“South Pest and South Buda still offer several suitable locations in Budapest. I would like to underline the attractiveness of Könyves Kálmán körút in District IX, where we developed the Telekom headquarters. Owing to its excellent location, we are developing a new project next to it, namely the aforesaid Liberty,” says Noah Steinberg, chairman & CEO Wing.
“The location has many advantages, with a range of dining and cultural facilities within a few minutes’ walk of the building. In addition, the area has recently undergone significant development, and other ambitious projects are underway, which will continue to enhance the prestige of the neighborhood and Liberty,” he insists.
Galambos argues that Atenor has become something of a trendsetter in the Budapest office market by developing in what were previously unrecognized office locations, such as the southern part of the Váci Corridor.
South Buda can offer waterside development opportunities, a prime example being BudaPart by Property Market on a 54-hectare site on the banks of the Danube at Kopaszi Gát [Dam]. The project includes office, retail, leisure, hotel and residential components in addition to large park areas and is based on the concept of developing a new city quarter, whereby a person can access all their basic day-to-day needs within a 15-minute walk. Most recently, Property Market has delivered the 8,000 sqm BudaPart Downtown office.
Projects are now being developed on the Central and Southern Buda banks and across the river on the Pest side of the Danube. Such prime sites overlooking a river would be extremely challenging to source in many European capitals.
As mentioned at the top of this article, Budapest lacks a defined CBD due to the lack of large, well-located development plots. That is further compounded by the understandable priority the city planning authorities put on protecting listed buildings, meaning the planning process in the historic center can be protracted.
One option is to redevelop existing quality buildings, and there are certainly several listed properties within the CBD in need of renovation. Europa Capital purchased the riverside Akadémia Business Center, in partnership with ConvergenCE acting as the asset manager, in early 2022 and has redeveloped it into the 10,500 sqm Academia office center.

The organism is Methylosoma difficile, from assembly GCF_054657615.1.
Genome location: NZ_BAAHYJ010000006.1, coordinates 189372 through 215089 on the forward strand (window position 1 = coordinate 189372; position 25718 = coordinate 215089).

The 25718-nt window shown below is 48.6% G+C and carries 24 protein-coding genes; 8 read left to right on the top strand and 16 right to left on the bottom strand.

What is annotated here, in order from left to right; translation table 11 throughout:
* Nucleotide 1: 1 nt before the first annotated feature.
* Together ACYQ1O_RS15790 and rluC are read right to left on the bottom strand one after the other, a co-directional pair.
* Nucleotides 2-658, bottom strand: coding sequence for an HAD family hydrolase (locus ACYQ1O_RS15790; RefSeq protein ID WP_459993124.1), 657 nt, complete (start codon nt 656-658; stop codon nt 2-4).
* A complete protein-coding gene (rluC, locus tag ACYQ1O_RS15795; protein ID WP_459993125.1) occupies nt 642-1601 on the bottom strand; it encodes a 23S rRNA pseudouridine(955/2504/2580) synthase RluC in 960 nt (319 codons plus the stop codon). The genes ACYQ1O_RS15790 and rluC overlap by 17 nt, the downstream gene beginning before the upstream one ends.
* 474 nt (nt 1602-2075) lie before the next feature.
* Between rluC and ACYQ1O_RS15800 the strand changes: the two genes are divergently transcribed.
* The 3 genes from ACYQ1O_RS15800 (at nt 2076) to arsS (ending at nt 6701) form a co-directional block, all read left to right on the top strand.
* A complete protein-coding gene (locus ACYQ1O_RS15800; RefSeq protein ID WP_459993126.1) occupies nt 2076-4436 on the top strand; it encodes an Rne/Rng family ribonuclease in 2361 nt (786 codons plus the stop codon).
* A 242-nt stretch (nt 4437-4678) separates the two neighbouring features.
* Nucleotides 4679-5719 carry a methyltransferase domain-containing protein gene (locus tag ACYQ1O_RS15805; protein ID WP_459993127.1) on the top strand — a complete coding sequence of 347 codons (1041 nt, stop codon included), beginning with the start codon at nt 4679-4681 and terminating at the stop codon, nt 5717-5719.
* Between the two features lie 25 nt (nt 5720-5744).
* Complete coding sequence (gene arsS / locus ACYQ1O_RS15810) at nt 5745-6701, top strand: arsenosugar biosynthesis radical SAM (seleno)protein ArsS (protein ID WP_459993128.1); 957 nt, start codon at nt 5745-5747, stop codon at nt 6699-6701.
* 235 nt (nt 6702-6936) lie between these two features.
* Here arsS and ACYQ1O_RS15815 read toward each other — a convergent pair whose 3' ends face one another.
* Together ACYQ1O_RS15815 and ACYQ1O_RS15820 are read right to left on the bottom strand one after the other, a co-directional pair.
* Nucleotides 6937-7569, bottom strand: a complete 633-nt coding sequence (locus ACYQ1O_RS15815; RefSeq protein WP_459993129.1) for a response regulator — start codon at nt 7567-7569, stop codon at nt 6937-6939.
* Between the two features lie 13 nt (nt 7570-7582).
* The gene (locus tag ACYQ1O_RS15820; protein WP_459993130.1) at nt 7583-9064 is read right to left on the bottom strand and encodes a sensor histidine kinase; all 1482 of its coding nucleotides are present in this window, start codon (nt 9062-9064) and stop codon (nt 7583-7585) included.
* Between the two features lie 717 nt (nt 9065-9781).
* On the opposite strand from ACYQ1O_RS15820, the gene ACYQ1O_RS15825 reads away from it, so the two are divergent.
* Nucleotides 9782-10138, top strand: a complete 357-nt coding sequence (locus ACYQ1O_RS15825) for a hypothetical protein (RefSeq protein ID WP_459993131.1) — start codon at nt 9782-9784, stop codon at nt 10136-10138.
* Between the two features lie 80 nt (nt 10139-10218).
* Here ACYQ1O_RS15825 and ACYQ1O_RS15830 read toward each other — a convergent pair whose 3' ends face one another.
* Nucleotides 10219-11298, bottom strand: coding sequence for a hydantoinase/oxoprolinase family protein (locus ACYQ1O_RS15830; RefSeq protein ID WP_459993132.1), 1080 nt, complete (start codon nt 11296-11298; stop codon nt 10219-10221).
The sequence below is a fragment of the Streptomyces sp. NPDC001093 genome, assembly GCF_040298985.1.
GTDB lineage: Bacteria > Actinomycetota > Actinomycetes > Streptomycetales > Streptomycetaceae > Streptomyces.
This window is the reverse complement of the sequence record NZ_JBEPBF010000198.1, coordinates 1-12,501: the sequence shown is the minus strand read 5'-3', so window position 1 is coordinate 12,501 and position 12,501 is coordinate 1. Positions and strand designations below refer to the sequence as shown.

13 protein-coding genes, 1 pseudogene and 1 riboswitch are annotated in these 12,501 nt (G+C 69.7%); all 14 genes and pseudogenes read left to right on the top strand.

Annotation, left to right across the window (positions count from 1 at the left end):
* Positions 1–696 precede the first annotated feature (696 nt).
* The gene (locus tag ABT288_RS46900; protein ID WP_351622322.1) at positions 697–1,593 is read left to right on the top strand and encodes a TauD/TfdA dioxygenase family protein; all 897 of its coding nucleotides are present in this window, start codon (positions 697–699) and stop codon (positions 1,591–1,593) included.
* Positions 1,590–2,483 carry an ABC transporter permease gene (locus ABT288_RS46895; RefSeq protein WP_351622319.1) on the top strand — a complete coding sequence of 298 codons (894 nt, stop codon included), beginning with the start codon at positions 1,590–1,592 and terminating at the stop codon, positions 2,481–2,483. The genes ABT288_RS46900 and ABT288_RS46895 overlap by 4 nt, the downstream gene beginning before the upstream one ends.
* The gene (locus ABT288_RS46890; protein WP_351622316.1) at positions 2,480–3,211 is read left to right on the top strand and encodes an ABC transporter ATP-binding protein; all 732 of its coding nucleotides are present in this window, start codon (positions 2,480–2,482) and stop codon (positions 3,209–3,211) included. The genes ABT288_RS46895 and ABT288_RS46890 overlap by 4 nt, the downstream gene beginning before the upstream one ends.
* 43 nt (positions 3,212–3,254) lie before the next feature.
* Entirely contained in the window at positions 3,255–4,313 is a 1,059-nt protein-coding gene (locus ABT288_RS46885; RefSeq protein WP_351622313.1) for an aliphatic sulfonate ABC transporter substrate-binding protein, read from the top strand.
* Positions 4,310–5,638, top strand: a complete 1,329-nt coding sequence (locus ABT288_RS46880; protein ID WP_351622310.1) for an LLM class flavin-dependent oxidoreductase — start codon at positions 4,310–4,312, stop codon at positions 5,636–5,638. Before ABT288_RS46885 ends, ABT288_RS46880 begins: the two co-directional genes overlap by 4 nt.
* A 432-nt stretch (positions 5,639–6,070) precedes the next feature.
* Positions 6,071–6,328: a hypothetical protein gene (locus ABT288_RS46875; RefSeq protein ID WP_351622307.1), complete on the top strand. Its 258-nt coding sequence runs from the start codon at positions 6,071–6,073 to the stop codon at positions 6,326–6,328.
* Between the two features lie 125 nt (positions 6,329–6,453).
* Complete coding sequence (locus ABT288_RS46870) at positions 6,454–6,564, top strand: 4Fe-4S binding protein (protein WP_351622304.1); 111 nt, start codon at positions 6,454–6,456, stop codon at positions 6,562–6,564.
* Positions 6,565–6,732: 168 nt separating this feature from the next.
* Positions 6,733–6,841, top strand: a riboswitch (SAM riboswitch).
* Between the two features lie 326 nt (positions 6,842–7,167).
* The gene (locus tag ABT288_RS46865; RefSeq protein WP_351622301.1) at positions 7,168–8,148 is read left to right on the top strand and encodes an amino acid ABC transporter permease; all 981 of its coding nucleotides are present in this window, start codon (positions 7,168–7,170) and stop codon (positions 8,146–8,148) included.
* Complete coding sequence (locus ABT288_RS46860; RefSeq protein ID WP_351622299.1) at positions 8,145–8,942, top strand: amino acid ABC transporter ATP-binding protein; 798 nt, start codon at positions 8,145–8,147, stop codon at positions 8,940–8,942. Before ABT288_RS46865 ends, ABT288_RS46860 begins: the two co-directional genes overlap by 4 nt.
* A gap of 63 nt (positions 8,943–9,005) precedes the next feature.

Developers like Wing and the French investor Groupama Gan REIM have also completed acquisitions of historic buildings in the CBD, a development vehicle that was arguably pioneered by Horizon Development with its Eiffel Palace (2013) and Váci 1 (2016) projects.
“As an international sustainable urban real estate developer, renovation seems like the most attractive option for us for many reasons. Renovation does not always present itself as the most financially beneficial solution, but it is, without a doubt, one of the most sustainable ways of property development,” Galambos agrees.
“We have beautiful historical buildings in the CBD of Budapest, most of them with amazing façades, which is why I personally believe that taking on the noble responsibility of a CBD refurbishment project, where some of the structural elements are saved, and the heritage-protected elements of these buildings are adequately reinstated, is not only a really smart thing to do but also the most forward-thinking in our current climate,” he concludes.
This article was first published in the Budapest Business Journal print issue of May 5, 2023.